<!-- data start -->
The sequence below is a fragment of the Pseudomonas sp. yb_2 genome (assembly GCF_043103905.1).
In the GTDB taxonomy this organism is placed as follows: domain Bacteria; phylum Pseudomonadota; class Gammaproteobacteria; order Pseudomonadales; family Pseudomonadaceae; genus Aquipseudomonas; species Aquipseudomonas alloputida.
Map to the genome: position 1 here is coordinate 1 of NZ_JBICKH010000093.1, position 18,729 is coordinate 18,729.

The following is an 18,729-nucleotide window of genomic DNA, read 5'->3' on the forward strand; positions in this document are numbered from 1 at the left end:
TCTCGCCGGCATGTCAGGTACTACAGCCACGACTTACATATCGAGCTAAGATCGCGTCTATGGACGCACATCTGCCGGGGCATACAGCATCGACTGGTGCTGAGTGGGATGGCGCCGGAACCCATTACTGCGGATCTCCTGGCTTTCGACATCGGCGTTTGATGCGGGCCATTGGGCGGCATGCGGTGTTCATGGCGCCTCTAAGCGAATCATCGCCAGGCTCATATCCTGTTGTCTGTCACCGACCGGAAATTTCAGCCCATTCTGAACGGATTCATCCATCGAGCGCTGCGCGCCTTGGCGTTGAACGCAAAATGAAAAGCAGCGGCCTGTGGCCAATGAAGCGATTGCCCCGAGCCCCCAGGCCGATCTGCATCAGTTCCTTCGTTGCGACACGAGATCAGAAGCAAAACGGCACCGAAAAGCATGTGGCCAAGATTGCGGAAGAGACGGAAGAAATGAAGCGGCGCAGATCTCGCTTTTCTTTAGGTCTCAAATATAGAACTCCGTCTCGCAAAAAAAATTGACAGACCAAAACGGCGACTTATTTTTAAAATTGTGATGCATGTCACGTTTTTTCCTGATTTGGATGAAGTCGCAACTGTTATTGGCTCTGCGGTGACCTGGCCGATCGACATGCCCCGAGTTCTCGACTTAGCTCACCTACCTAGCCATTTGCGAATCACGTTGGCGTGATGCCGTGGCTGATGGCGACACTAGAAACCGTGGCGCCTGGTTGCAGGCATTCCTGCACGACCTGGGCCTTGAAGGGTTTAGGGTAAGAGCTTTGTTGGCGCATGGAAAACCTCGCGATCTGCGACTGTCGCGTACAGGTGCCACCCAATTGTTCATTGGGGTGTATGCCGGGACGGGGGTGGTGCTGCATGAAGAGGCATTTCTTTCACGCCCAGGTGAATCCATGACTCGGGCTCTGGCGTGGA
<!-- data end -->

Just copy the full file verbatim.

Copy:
The sequence below is a fragment of the Pseudomonas sp. yb_2 genome (assembly GCF_043103905.1).
In the GTDB taxonomy this organism is placed as follows: domain Bacteria; phylum Pseudomonadota; class Gammaproteobacteria; order Pseudomonadales; family Pseudomonadaceae; genus Aquipseudomonas; species Aquipseudomonas alloputida.
Map to the genome: position 1 here is coordinate 1 of NZ_JBICKH010000093.1, position 18,729 is coordinate 18,729.

The following is an 18,729-nucleotide window of genomic DNA, read 5'->3' on the forward strand; positions in this document are numbered from 1 at the left end:
TCTCGCCGGCATGTCAGGTACTACAGCCACGACTTACATATCGAGCTAAGATCGCGTCTATGGACGCACATCTGCCGGGGCATACAGCATCGACTGGTGCTGAGTGGGATGGCGCCGGAACCCATTACTGCGGATCTCCTGGCTTTCGACATCGGCGTTTGATGCGGGCCATTGGGCGGCATGCGGTGTTCATGGCGCCTCTAAGCGAATCATCGCCAGGCTCATATCCTGTTGTCTGTCACCGACCGGAAATTTCAGCCCATTCTGAACGGATTCATCCATCGAGCGCTGCGCGCCTTGGCGTTGAACGCAAAATGAAAAGCAGCGGCCTGTGGCCAATGAAGCGATTGCCCCGAGCCCCCAGGCCGATCTGCATCAGTTCCTTCGTTGCGACACGAGATCAGAAGCAAAACGGCACCGAAAAGCATGTGGCCAAGATTGCGGAAGAGACGGAAGAAATGAAGCGGCGCAGATCTCGCTTTTCTTTAGGTCTCAAATATAGAACTCCGTCTCGCAAAAAAAATTGACAGACCAAAACGGCGACTTATTTTTAAAATTGTGATGCATGTCACGTTTTTTCCTGATTTGGATGAAGTCGCAACTGTTATTGGCTCTGCGGTGACCTGGCCGATCGACATGCCCCGAGTTCTCGACTTAGCTCACCTACCTAGCCATTTGCGAATCACGTTGGCGTGATGCCGTGGCTGATGGCGACACTAGAAACCGTGGCGCCTGGTTGCAGGCATTCCTGCACGACCTGGGCCTTGAAGGGTTTAGGGTAAGAGCTTTGTTGGCGCATGGAAAACCTCGCGATCTGCGACTGTCGCGTACAGGTGCCACCCAATTGTTCATTGGGGTGTATGCCGGGACGGGGGTGGTGCTGCATGAAGAGGCATTTCTTTCACGCCCAGGTGAATCCATGACTCGGGCTCTGGCGTGGA